The number of babies born addicted to opioids has tripled over the last fifteen years. Over 3% of babies born in West Virginia in 2013 went through withdrawal symptoms.
A very strong predictor of opioid use is SSI-Disability receipt, which is probably not that surprising: if you get SSI-D for pain, you get medicine for pain, some of which is addictive. But there is spillover– the places where it’s easier to get a prescription, it’s also easier for people without a prescription to get drugs.
There’s probably some substitution between alcohol and opioids; here is the map of alcoholic cirrhosis-related death rates as of 2011: there’s not much overlap, overall.
Why are both these rates going up so very much, particularly for white women, and particularly in rural areas? Death rates for white women from alcoholic liver cirrhosis went up 43% from 2000 to 2011. Death rates from opiate overdoses also went up by a factor of about three to four over that same time.
One thought is that it’s partly about pain; if these death rates are highly correlated with obesity as well as SSI-D receipt, it may be that sedentary lifestyles and being overweight mean a lot more women are in chronic pain, which leads to self-medication and addiction. Reported rates of chronic pain (see Table 2) have also gone up.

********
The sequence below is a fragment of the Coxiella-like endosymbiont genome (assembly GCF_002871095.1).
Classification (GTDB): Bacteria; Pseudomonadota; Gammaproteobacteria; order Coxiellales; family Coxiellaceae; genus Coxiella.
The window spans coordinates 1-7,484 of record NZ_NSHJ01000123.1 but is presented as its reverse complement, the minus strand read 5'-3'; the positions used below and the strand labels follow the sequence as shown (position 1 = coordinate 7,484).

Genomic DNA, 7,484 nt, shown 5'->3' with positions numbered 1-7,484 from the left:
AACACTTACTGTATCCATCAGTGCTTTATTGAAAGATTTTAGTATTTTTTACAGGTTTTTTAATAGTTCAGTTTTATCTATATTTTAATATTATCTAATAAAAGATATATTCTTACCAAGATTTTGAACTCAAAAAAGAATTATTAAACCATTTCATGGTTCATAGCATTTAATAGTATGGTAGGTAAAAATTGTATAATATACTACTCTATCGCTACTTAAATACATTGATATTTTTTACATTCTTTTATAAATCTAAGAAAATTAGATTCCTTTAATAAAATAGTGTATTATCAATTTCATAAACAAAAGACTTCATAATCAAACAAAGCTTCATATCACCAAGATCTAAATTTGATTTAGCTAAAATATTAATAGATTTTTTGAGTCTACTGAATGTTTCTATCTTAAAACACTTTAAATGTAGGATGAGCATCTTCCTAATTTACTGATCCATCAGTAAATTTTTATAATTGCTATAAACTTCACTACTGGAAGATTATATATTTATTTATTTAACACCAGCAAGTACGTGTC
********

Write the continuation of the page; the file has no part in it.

There could be other social causes: living alone might make you less likely to get out of the house and exercise, contributing to obesity and chronic pain, as well as to drinking alone or taking pills. And it could be economic: illegal opiates along with other drugs have become cheaper in recent years, as well, in part due to the war in Afghanistan and the increases in poppy cultivation there.
So we’re invading countries to make it easier for them to produce drugs in vast quantities and then paying for Americans to buy them at home, leaving a substantial number of babies who may require far more care than normal for a good portion of their lives, that their parents are largely unable to provide.
Never doubt that a committed nation can make a bad problem worse.